Retailers War Over Flat-Panel TVs

Wal-Mart and other retailers are using aggressive pricing and other tactics to lure buyers. S&P says the battle plan won't work for all

Retailers are hoping vivid colors and sharper pictures will help lure customers into their stores this holiday season. Demand for flat-panel TVs is on the rise, particularly at bargain prices, and the stakes are potentially high. Flat-panel sales are expected to exceed $20 billion this year, according to the research firm DisplaySearch.

The holiday shopping season officially got underway on what is known as Black Friday, the day after Thanksgiving, and more chain stores than last year are selling flat-panel displays at promotional prices. This strategy might not turn out to be positive for everyone, S&P thinks.

Analysts say that investors should consider how flat-panel merchandising fits into retailers' overall merchandising and operational strategy, especially since so many different retailers see flat panels as appealing to new and existing customers.

Committed to Leading

Price wars among retailers—even among ones not known for their electronics inventory—have been heating up. Wal-Mart (WMT; ranked 4 STARS, buy) has launched an aggressive pricing campaign for flat-panel displays this holiday season to attract customers into its stores, and is even running commercials showcasing its products, says S&P equity analyst Joseph Agnese.

In fact, the retailer said it's "committed to being a leading retailer of high definition TVs (HDTV)," which is a new, digital high-resolution technology, the largest and sharpest of which is 1080 resolution. Wal-Mart sells a range of both liquid crystal display (LCD) and plasma display panel (PDP) screens from Samsung, Panasonic—a Matsushita Electric (MC; 5 STARS, strong buy) brand, Philips (PHG; 4 STARS, buy), RCA—a Thomson (TMS; 3 STARS, hold) brand, Sony (SNE; 3 STARS, hold), Hitachi (HIT; 1 STAR, strong sell), and Sanyo (SANYY; 3 STARS, hold).

Depending on the make and model, flat-panel display prices have dropped as much as 70% this year vs. last. That has paved the way for warehouse clubs, such as Wal-Mart's Sam's Club and Costco (COST; 4 STARS, buy) to jump into the category. Costco said its flat-panel TV sales reached $1 billion for the first 44 weeks of its fiscal year ended Sept. 3, up 60% from a year earlier.

Appealing to the Affluent

Agnese notes that big screens have moved closer to the entrances of the warehouses to make a grand statement. He believes that flat-panel sales reflect a strategic shift in merchandising for both Wal-Mart and Costco: bigger-ticket items aimed at customers from higher-income demographics in an effort to raise average transaction size. "We believe a relatively upscale product mix appeals to a more affluent customer base," Agnese says.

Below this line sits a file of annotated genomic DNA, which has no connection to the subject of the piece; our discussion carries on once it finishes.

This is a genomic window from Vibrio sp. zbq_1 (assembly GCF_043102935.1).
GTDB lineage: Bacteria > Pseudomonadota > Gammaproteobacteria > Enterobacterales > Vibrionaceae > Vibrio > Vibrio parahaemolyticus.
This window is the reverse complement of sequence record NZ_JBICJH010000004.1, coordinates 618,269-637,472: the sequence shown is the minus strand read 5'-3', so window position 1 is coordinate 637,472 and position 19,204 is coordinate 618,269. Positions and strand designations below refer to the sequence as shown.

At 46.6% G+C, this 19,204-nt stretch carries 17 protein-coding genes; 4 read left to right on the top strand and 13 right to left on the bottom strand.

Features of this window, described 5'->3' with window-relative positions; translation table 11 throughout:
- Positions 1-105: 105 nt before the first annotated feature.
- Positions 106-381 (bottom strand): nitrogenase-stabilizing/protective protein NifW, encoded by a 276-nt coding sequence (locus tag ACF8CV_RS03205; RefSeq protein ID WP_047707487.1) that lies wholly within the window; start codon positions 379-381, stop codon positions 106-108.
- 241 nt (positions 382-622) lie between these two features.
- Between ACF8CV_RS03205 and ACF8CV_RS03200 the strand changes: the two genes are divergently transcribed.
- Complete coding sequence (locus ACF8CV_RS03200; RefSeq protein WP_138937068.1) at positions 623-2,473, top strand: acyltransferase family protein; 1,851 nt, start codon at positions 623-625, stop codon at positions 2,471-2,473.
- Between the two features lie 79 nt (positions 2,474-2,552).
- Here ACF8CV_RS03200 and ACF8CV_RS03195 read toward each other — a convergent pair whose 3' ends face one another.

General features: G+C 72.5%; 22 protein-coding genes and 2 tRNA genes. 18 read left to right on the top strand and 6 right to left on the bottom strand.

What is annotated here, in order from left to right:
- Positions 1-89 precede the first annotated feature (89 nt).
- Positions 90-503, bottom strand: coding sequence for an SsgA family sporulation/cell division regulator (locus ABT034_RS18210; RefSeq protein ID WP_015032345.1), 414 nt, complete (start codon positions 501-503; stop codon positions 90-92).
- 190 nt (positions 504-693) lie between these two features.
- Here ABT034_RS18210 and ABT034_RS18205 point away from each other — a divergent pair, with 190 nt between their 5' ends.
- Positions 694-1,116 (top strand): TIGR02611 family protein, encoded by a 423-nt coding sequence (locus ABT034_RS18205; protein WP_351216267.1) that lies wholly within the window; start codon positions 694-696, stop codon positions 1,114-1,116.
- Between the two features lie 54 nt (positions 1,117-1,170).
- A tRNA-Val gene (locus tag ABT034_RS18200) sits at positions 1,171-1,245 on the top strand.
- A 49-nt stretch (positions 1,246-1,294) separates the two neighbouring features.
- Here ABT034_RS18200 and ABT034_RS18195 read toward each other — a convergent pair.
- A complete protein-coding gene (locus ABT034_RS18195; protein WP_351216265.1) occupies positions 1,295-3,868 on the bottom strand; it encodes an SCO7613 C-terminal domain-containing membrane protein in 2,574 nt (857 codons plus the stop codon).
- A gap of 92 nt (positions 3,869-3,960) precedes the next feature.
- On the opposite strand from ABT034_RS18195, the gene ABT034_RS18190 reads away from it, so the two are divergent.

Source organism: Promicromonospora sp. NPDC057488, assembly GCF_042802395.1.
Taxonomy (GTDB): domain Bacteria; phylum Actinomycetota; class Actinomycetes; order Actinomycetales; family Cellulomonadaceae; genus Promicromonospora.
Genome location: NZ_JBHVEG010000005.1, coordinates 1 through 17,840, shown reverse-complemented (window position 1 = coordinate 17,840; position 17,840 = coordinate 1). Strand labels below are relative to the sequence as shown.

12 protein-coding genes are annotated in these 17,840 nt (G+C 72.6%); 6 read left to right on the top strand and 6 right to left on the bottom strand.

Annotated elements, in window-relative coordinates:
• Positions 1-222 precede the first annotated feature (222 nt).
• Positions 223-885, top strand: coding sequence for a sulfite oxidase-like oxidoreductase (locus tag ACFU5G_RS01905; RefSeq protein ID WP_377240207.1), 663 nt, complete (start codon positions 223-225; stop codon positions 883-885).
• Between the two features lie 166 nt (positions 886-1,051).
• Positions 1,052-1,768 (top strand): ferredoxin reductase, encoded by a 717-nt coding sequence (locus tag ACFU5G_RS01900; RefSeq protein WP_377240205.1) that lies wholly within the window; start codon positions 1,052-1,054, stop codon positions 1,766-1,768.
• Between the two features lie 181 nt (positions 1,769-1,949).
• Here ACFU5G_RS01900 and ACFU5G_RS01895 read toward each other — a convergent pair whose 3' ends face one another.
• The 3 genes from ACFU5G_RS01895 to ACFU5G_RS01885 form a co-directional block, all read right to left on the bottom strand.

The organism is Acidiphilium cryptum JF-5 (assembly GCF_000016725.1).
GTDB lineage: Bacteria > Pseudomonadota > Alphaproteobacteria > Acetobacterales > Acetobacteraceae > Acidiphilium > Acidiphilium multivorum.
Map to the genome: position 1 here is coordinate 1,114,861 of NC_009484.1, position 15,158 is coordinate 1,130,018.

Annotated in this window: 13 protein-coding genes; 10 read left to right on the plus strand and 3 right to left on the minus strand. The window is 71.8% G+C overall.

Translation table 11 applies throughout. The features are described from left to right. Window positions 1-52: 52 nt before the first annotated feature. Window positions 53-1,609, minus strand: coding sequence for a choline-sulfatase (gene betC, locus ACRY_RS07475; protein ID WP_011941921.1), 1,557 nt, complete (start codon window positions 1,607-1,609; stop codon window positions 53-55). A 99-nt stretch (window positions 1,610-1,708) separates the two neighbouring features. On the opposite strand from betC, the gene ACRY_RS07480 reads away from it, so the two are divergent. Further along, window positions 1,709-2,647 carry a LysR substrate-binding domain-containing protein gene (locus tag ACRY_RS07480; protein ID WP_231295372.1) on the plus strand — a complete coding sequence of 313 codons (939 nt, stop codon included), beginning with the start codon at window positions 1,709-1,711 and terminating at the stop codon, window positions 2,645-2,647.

The strategy appears to be working for Wal-Mart, too. A new survey suggests that more than a quarter of U.S. households with income of more than $100,000 will purchase electronics at Wal-Mart. In the national study, conducted by Thomas, Townsend & Kent with market intelligence firm BIGresearch, of those affluent customers planning to purchase flat-panel TVs, 41.3% said they would likely buy their new screen at Wal-Mart.

Another 28.8% of affluent customers surveyed intend to buy a flat-panel TV at Target (TGT; 4 STARS, buy). S&P equity analyst Jason Asaeda says the "upscale discounter" plans to offer an expanded assortment of LCD TVs and portable electronics this holiday season, adding fuel to the already fiercely competitive segment, in his view. "In line with its pricing policy, the company is likely to match competitor Wal-Mart's prices on identical or similar items, which could limit profit margin," on flat panels, Asaeda says.

Squeezed Margins

But discounters and warehouse clubs aren't the only ones moving into the category and helping to pressure prices on flat screens. Even Home Depot (HD; 5 STARS, strong buy) is testing the product, which S&P equity analyst Michael Souers believes is a category that the home-improvement chain anticipates should help boost overall sales.

"Getting into a hot product category, as other core home-improvement products are showing softness, should help in the short term," he says. But he projects the margins on these big-ticket electronics will be squeezed due to heightened competition. "Flat-panel display margins may be weak, but the TVs may be a way for the chain to get quick sales in a sluggish sales environment."

Souers also covers the office products chains, Office Depot (ODP; 2 STARS, sell), Staples (SPLS; 3 STARS, hold), and OfficeMax (OMX; 3 STARS, hold), for which the flat-panel monitor segment for PCs are a natural segue.

Get Them in the Door

The chains have benefited recently from robust business spending. However, Souers says high stock valuations are discouraging a higher ranking for the chains, which are mainly selling LCD monitors that replace the desktop's heavy and bulky cathode-ray tubes (CRT) for business, small business, and home-office use.

According to Asaeda, the rivalry will not likely result in big sales. He thinks that flat panels will not drive profits for these businesses, nor for department stores such as Federated (FD; 4 STARS, buy), JC Penney (JCP; 3 STARS, hold), Sears (SHLD; 3 STARS, hold), and Kohl's (KSS; 3 STARS, hold).

However, flat panels are part of a bigger strategy this holiday season to help get shoppers in the stores, because chains are featuring flat panels as "treasure hunt" items or high-end gifts, in Asaeda's opinion. For example, Kohl's CEO cited increased foot traffic and higher-ticket items as sales drivers. In a conference call with analysts on Nov. 9, Larry Montgomery said "sales rang up in single- and double-digits across all lines of business and all regions of the country."